tate the testimony of Matt Petrini and Mark Hammond on redirect examination. The juvenile did not object to the admission of these statements on this basis, but now argues that they were prejudicial because the statements improperly bolstered the credibility of the witnesses. [Note 9] Even in the face of an objection, it would not have been improper to admit the statements. Prior consistent statements are admissible to refute a claim of recent contrivance. See Commonwealth v. Kater, 409 Mass. 433 , 448 (1991); Commonwealth v. Zukoski, 370 Mass. 23 , 26 (1976). See P.J. Liacos, Massachusetts Evidence s. 6.15, at 328-329 (6th ed. 1994 & Supp. 1995). The judge has considerable discretion in determining whether a suggestion of recent fabrication has been made. See Commonwealth v. Andrews, 403 Mass. 441 , 455 (1988); Commonwealth v. Zukoski, supra.
Here, the judge did not err in admitting the statements on this basis. On cross-examination, the defense tried to impeach Hammond and Petrini. The defense asked Hammond whether he had discussed the case with Petrini two weeks prior to the trial. The defense made much of Hammond's friendship with Petrini, asking whether he considered Petrini his "best friend," inferring that Hammond may have been motivated to protect Petrini. The defense tried to show inconsistencies in Petrini's statements to the police, inferring that he had changed his story. We conclude that the judge was well within the exercise of his discretion in admitting the statements.
[Note 1] The juvenile was found delinquent by reason of murder in the first degree in a jury-waived trial and exercised his right to a de novo jury trial in the juvenile session of the Cambridge Division of the District Court Department. See G. L. c. 119, s.s. 55A & 56.
[Note 2] Bryce Noonan pleaded guilty as an adult to murder in the second degree.
[Note 3] Such confinement is to the custody of the Department of Youth services until the juvenile reaches the age of twenty-one, and thereon to the Department of correction. The juvenile becomes eligible for parole after fifteen years. G. L. c. 119, s. 72, as appearing in St. 1991, c.488, s. 7.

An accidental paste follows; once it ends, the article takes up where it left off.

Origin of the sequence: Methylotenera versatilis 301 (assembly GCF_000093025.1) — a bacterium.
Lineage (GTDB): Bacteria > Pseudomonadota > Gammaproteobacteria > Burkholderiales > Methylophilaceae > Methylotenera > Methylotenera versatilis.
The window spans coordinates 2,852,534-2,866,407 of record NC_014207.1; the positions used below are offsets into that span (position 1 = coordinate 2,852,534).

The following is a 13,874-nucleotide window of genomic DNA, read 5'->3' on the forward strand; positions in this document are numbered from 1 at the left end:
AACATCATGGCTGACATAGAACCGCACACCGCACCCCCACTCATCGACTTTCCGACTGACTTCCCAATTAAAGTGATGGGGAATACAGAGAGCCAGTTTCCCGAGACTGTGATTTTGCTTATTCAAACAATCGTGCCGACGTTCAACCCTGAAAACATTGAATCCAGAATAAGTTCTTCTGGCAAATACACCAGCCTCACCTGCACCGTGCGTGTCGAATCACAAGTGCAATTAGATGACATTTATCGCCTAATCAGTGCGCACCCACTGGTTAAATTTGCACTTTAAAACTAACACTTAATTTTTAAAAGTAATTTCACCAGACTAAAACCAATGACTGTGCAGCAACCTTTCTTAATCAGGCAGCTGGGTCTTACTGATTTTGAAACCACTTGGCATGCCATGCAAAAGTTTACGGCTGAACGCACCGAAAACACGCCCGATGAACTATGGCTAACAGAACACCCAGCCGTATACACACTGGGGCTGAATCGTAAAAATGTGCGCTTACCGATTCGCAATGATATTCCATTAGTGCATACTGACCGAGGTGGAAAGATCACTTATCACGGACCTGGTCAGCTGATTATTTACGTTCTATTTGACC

[Note 4] Petrini told Shea about the conversation in the woods on the day of the murder. Shea's testimony paraphrased Petrini's recollection of the juvenile's statement to Noonan: "Let's kill the bum. We will never get caught. He is just a bum."
[Note 5] According to Gouveia's testimony, Noonan said "they beat up [the victim]."
[Note 6] The judge instructed the jury that they could only impute Noonan's statement to the juvenile if they were convinced beyond a reasonable doubt that there was a joint venture and the statement was made in the furtherance of the joint venture beyond a reasonable doubt.
[Note 7] Contrary to the juvenile's suggestion, the judge had no obligation to appoint a stenographer. General Laws c. 218, s. 27A, provides that, "[t]he justice presiding at [a] jury session in the . . . district court department shall, upon the request of the defendant, appoint a stenographer . . ." (emphasis added).
[Note 8] According to Rule 211 of the Special Rules of the District Courts (1996): "In all divisions of the District Court Department and in the Boston Municipal Court Department, all courtroom proceedings, including arraignments in criminal and juvenile delinquency cases, shall be recorded electronically, subject to the availability and functioning of appropriate recording devices ...."
[Note 9] The juvenile objected to the admission of Mark Hammond's prior testimony, arguing that there had been no exhaustion of memory. A review of the transcript indicates that the judge rejected this argument and admitted the testimony because the defense raised the issue of recent fabrication. Counsel did not object to this application of the hearsay rule, and thus waived his right to appeal the issue of recent fabrication. See Commonwealth v. Tyree, 387 Mass. 191 , 213 (1982), cert. denied, 459 U.s. 1175 (1983) (party not permitted to raise issue on one ground at trial and another on appeal).